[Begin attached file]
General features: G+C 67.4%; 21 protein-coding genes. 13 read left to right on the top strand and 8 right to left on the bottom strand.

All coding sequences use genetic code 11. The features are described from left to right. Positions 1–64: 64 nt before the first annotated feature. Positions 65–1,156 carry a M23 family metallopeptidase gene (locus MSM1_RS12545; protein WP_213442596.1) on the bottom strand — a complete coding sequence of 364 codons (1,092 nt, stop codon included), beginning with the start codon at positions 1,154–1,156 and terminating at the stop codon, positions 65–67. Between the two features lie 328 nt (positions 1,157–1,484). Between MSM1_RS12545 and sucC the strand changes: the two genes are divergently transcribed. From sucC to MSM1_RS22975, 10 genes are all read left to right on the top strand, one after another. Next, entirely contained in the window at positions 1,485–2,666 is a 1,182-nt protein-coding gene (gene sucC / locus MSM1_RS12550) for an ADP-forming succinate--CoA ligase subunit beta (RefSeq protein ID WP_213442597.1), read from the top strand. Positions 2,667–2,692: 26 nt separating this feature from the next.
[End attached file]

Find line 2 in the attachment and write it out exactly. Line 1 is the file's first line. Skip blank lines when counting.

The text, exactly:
All coding sequences use genetic code 11. The features are described from left to right. Positions 1–64: 64 nt before the first annotated feature. Positions 65–1,156 carry a M23 family metallopeptidase gene (locus MSM1_RS12545; protein WP_213442596.1) on the bottom strand — a complete coding sequence of 364 codons (1,092 nt, stop codon included), beginning with the start codon at positions 1,154–1,156 and terminating at the stop codon, positions 65–67. Between the two features lie 328 nt (positions 1,157–1,484). Between MSM1_RS12545 and sucC the strand changes: the two genes are divergently transcribed. From sucC to MSM1_RS22975, 10 genes are all read left to right on the top strand, one after another. Next, entirely contained in the window at positions 1,485–2,666 is a 1,182-nt protein-coding gene (gene sucC / locus MSM1_RS12550) for an ADP-forming succinate--CoA ligase subunit beta (RefSeq protein ID WP_213442597.1), read from the top strand. Positions 2,667–2,692: 26 nt separating this feature from the next.